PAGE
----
The Hot Hatch of Hot Hatches – The GOLF GTI

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1976, that is when is all began, the birth of the GOLF. Now in its seventh incarnation, it has been honed, tuned, and refined into the machine it is today. The GOLF is the people’s car for the 21st century, much like the Beetle was when it was launched in 1938. But the GTI is much more.

The term ‘hot hatch’ gets thrown around a lot these days, with a host of vehicles deserving the title. But in the 1970’s, there was really only one ‘hot hatch’, and that was the GOLF GTI 1. Though it was launched in ’76, it only arrived in South Africa in 1982. Seven generations on, and 36 years to prefect brilliance, means one thing- a grown up GTI.

 

If money talks then GTI’s are the customers’ choices in the GOLF range, making up 55% to 60% of all GOLF’s sales annually in South Africa. Andile Dlamini, VW South Africa’s PR manager, says they sell 250 GTI’s a month on average. Like the GOLF, the GTI is a brand within itself, embodying a liberal spirit for fast paced driving, with an exhilarating motoring experience. In order to enthral a driver, a car needs to be quick, light and agile. It is hard to pinpoint which of these combined engineering and technological innovations that make for a perfect mix, but when you drive it the feeling leaves you knowing.

 

The GTI features a 2.0 litre TSI turbo engine which shoves out 162kW of power. To put this into perspective that is double the output of the first GTI. The new generation GTI is also 42kg lighter than the model before it. It is also bigger, making it roomier. These two facts can be felt through the steering wheel, it feels light and wide, which leads to a feeling of driver certainty on the road. It has a progressive steering system that makes manoeuvring the car a breeze, in fact you only have to turn the wheel 2.1 times to get a full turn. The driving experience is mature in its exhilaration. This isn’t a wild boy racer, but rather a very well planned and thought out ‘hot hatch’. It doesn’t have the most powerful engine in comparison to its competition, and it is also not as racer taut as say, the Renault. But it is bloody brilliant, because even through the above mentioned deficits sound like they detract from the GTI’s benchmark status in reality they don’t.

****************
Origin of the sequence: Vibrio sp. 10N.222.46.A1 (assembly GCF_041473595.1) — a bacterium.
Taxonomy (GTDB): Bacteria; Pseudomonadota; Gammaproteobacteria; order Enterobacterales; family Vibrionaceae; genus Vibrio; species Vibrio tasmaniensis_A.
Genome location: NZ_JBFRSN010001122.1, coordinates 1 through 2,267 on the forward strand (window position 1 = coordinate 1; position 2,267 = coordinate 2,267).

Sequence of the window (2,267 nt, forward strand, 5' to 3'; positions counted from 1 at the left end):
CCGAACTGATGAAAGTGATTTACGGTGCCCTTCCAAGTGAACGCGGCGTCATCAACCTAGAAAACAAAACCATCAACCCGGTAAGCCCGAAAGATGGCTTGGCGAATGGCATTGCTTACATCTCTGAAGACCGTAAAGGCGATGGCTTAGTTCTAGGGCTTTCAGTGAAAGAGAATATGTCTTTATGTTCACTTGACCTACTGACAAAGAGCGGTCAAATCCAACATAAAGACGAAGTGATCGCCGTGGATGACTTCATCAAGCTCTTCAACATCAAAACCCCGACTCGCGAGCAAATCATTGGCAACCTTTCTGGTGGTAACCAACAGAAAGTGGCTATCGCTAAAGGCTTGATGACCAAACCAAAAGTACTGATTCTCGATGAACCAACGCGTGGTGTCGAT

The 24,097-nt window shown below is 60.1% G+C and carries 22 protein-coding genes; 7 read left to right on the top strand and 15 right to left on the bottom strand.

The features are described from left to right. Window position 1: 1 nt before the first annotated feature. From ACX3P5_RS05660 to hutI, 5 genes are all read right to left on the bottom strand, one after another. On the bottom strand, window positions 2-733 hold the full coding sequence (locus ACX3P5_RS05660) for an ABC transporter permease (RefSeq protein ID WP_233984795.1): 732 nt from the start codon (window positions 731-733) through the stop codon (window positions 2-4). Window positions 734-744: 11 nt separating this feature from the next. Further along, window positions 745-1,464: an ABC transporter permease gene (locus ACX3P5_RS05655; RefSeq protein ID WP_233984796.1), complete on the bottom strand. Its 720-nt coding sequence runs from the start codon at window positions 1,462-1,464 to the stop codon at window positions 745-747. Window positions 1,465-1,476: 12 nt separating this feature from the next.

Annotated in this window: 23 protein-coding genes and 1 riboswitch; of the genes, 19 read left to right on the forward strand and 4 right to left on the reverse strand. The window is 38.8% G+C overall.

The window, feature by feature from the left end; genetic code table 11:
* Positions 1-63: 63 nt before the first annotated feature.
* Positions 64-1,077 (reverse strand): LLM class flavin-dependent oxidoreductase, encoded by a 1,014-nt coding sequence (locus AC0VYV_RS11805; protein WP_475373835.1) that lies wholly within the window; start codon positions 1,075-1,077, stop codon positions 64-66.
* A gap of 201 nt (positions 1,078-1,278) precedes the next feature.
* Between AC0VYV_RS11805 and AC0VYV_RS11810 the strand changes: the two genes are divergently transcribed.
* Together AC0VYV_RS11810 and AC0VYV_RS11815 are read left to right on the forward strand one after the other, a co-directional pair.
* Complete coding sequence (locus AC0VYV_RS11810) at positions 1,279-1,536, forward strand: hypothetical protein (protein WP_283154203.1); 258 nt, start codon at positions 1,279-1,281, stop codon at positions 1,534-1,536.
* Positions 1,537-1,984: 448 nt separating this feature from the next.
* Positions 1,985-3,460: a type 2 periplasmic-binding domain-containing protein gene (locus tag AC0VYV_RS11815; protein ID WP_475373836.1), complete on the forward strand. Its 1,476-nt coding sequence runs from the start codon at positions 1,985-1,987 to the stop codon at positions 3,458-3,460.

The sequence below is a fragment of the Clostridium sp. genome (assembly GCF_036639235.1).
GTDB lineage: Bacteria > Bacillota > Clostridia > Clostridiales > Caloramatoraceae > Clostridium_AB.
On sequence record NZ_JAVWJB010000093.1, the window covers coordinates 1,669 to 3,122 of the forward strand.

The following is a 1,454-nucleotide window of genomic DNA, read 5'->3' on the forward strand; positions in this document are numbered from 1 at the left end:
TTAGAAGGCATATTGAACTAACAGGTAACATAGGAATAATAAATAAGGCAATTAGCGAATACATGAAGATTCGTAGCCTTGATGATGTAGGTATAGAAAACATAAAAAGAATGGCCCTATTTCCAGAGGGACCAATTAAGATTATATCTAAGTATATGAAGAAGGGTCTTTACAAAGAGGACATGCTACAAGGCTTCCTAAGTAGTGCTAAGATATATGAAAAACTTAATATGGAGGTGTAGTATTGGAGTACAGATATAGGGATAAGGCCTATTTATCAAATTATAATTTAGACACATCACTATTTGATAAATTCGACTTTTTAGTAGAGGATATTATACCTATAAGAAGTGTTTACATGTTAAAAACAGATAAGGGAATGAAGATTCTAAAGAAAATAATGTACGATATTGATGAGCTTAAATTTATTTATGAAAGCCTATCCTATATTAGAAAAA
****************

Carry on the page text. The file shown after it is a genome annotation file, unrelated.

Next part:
The facts

The highlights

  • Understated good looks

  • Practical

  • Functional

  • Fast

  • Very enjoyable to drive

  • Great quality

The lowlights

  • Not much really but if I must niggle, the DSG gearbox can be a tad jerky on pull offs.

  • If you option a few extra gadgets like the panoramic sunroof, Dynamic Chassis Control, DYNAUDIO sound system, and Park Assist, etc. You can get the GTI well into the R400k price range which is too expensive for this type of vehicle.

 

The figures

 

 

The extra stuff

All VW GOLF’s including the GTI come standard with a 5 year/90 000km service plan. The GOLF received 5 stars in the EuroNCAP crash test.

 

The verdict

The A-Class is prettier, the ST sounds better and the OPC and the Renault are both better suited to a race track, but there is a reason that everyone knows what a GTI is. Those letters may sit on the bodywork of other great cars but they belong to the GOLF. This car is unashamedly brilliant and the king of the ‘hot hatches’.

It is all the car you would or could ever need.

My advice, buy one!

 

Weblink to VW's GTI

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